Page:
Here is an article reinforcing the effects of overeating and limited exercise. No surprise. So obvious. On the other hand, we don’t even know the cause of many cancers. Any one have some ideas?

What’s killing us? For decades, global health leaders have focused on diseases that can spread – AIDS, tuberculosis, new flu bugs. They pushed for vaccines, better treatments and other ways to control germs that were only a plane ride away from seeding outbreaks anywhere in the world.

Now they are turning to a new set of culprits causing what United Nations Secretary-General Ban Ki-moon calls “a public health emergency in slow motion.” This time, germs aren’t the target: We are, along with our bad habits like smoking, overeating and too little exercise.

Next week, the U.N. General Assembly will hold its first summit on chronic diseases – cancer, diabetes and heart and lung disease. Those account for nearly two-thirds of deaths worldwide, or about 36 million. In the United States, they kill nearly 9 out of 10 people. They have common risk factors, such as smoking and sedentary lifestyles, and many are preventable…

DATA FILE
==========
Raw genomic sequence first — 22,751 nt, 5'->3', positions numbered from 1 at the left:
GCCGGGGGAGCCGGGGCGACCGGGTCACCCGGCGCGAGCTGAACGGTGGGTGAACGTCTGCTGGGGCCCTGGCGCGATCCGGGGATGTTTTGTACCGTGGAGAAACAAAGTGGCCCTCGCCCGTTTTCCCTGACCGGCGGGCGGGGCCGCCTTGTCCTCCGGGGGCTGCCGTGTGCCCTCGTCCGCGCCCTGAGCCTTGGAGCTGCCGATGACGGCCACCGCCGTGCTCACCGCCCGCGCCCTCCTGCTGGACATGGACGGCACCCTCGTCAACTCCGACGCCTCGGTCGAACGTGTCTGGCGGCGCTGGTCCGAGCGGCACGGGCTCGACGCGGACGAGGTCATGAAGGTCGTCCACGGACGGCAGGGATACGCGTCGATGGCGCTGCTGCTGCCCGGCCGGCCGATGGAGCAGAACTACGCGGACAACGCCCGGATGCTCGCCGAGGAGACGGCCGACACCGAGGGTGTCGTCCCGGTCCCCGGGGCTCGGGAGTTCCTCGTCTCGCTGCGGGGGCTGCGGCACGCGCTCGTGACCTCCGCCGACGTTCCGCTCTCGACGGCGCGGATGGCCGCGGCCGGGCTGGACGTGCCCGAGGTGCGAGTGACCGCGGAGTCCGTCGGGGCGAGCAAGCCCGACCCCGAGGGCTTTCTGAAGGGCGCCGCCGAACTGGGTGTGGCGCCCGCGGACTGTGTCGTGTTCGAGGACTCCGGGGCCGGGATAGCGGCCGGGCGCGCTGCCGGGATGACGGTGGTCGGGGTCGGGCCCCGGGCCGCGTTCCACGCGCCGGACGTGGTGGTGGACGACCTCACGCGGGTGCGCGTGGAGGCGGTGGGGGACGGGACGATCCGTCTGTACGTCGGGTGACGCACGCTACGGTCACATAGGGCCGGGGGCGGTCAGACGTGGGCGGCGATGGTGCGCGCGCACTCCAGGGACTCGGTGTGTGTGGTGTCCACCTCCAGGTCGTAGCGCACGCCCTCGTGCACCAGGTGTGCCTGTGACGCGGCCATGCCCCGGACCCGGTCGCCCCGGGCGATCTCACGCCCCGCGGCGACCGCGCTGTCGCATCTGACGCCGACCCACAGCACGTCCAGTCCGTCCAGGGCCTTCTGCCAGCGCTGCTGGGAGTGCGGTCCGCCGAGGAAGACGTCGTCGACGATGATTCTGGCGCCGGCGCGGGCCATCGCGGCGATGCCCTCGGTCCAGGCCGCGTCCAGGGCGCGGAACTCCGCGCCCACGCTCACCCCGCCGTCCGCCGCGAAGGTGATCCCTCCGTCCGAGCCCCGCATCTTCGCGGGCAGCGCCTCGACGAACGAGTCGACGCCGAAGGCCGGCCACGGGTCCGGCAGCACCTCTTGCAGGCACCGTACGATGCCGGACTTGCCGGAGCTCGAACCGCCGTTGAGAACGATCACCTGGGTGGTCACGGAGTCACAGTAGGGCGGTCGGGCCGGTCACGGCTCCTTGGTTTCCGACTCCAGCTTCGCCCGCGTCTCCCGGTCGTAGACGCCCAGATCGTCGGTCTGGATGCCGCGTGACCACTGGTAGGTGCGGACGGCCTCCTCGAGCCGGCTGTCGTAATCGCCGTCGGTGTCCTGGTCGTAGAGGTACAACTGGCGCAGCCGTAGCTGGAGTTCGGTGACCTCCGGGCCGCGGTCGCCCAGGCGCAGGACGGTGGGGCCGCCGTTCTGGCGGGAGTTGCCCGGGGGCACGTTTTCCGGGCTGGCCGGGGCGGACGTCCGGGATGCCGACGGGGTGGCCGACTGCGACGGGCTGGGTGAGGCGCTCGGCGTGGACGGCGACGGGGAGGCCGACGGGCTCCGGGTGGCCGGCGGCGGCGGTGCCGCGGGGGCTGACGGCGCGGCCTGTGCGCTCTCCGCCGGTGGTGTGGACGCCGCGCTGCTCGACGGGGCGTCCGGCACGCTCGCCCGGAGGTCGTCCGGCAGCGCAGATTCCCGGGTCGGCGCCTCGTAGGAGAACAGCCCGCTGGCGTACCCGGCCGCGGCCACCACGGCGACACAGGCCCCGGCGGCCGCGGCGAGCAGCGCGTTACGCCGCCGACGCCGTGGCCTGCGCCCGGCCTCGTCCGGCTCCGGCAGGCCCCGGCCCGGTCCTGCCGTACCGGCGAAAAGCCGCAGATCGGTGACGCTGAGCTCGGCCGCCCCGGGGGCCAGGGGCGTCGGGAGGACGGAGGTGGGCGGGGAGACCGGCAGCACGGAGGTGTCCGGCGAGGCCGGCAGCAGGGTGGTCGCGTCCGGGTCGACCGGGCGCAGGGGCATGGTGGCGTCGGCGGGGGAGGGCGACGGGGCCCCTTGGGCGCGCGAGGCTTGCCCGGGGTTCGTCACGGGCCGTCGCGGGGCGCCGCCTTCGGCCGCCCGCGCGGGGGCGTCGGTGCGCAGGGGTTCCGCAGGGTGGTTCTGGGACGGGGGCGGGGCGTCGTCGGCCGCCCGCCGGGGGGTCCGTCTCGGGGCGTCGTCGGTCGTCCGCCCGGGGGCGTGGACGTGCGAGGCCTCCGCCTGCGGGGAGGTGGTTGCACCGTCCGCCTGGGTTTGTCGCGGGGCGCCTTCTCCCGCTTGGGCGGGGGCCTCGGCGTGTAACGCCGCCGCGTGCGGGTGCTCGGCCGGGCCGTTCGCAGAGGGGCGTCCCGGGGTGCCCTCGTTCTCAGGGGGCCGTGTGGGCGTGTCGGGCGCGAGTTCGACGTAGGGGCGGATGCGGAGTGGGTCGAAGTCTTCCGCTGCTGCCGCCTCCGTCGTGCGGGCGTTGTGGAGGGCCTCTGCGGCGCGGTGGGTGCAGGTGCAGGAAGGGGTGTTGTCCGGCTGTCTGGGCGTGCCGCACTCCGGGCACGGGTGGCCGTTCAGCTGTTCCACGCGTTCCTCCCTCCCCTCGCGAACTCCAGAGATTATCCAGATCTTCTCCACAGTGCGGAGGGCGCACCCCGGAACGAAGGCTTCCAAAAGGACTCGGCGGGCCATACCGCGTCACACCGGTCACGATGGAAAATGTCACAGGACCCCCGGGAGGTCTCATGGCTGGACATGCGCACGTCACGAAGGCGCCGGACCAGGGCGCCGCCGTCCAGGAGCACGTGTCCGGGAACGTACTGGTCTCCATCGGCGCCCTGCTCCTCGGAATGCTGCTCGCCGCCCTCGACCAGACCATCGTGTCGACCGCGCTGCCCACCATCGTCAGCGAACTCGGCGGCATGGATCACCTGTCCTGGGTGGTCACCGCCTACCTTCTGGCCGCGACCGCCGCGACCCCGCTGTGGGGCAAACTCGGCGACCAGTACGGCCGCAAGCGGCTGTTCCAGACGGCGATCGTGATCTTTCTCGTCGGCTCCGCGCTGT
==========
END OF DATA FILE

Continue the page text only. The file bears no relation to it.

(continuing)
Europe and North America. These regions are paying the price of too much eating, too little exercise and smoking: heart disease and diabetes dominate. Cancers that are more prevalent with age – breast and prostate – reflect long life spans in these regions where treatment is widely available. In Eastern Europe and the former Soviet Union, lung cancer is the dominant cancer in men. Europe has the highest smoking prevalence in the world: 29 percent.

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